And suddenly, I realized the sweater I'd made for my "nephew" was for my not-yet-existent son all along. This may seem like nothing more than a convenient coincidence, but knitting that sweater in the first place was not the easiest task to undertake, for reasons unrelated to pattern or yarn choice. Our own baby M was due just a week before our niece -- but instead of knitting for my longed-for rainbow baby, I was knitting for his or her cousin. It's not the first time, either; of my six nieces and nephews, four are just a few months, weeks, or even days younger/older than the babies we lost would have been. Five of our seven losses have happened while my sisters-in-law were pregnant; as any loss mama can tell you, rejoicing with others is often (perhaps inevitably?) mingled with wistful longing for what you've lost yourself. As grateful as I am for those dear children, they will always be reminders of my own little loves that didn't get to stay. It's been a challenging journey to cope with that realization, in addition to the already-heavy weight of grief. 

I'm grateful to be carrying a baby who will -- Lord willing -- be born almost exactly a year after baby M's due date. I was really knitting this wee sweater for Kit, the baby I could only dream of while I recovered from a surgery that I prayed would help us finally bring another baby earthside. That's why this simple sweater means so much to me now.

I'm realizing as I look at this photo that it buttons the "wrong way" for a boy --
but that's how the pattern is written, and surely a baby can get away with it?

Well, I didn't plan for this to be an "emotional" post, but here we are. Perhaps pregnancy hormones are getting the better of me! On to less sentimental details...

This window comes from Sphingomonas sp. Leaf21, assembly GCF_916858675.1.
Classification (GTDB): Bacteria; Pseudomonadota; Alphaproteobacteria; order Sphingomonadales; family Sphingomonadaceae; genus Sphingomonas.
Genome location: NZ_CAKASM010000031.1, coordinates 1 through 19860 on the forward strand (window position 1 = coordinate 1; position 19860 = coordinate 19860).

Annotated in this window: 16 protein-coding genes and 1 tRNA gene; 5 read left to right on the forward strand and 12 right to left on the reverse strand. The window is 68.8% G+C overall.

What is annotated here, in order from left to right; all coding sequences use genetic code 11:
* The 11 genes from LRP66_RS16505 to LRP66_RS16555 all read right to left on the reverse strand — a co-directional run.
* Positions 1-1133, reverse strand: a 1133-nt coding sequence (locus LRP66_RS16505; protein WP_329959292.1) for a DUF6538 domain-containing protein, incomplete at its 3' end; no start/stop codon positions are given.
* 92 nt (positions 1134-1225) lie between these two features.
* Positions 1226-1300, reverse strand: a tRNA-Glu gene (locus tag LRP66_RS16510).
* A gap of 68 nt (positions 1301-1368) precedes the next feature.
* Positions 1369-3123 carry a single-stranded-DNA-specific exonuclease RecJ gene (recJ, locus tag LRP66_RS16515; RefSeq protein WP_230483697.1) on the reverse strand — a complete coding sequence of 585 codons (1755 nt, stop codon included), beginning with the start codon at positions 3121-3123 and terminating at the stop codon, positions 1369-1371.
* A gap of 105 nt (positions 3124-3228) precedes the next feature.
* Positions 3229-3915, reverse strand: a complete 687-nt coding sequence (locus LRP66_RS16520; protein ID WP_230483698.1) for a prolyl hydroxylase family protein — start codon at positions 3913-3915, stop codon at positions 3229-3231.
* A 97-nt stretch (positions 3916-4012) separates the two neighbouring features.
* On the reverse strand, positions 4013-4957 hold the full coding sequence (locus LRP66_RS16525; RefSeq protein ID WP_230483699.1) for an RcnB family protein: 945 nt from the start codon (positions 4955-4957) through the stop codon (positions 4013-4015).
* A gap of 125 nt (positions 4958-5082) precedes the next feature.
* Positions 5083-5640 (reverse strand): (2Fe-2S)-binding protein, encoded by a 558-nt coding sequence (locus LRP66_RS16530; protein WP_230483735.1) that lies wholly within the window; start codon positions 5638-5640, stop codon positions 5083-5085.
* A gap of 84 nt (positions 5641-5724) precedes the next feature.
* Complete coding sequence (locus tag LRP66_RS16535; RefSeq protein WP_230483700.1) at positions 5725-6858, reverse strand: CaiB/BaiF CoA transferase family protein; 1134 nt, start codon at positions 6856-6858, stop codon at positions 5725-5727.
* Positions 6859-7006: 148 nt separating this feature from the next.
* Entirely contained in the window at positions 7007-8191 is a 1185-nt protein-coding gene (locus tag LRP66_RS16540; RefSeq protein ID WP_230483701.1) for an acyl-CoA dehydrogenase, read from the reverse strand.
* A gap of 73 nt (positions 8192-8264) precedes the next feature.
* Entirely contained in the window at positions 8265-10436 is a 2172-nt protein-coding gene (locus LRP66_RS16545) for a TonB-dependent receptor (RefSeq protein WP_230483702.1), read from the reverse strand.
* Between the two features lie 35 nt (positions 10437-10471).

I used Tin Can Knits' Playdate Cardigan pattern, which is generously sized from 0-3 mths through adult. 

I knit the 3-6 months size with smaller-than-called-for needles to suite my chosen yarn, and I'd say it's about a 3 months size. That should be perfect for Kit, who's due in early fall. I'd certainly knit this pattern again! it's been a long time since my older boys have had a mama-made sweater, and this would be a good candidate.

I tried wood and tortoiseshell buttons of various kinds, but they were all the wrong shade of brown or too plastic. So coconut shell buttons it was (a recent favorite of mine), sewn on "backwards." 

I still can't figure out if I managed to knit my pockets to different lengths, or if I blocked them poorly, but they're not quite the same depth! Somehow I doubt Kit will either notice or care, and it's not visible from the front unless you look very hard (which you now will, since I was foolish enough to point it out...). It was my first time doing pockets like this, and was rather fun.

I do much prefer raglan sleeves to pick-up ones -- I'd almost rather knit the sleeves separate and sew them in, to be honest. For some reason I usually have to do multiple pick-ups to get the counts right, and that becomes tiresome rather quickly. But I sorted it out and am happy with the result. Now they just need chubby little baby arms to fill them, but that project's still underway...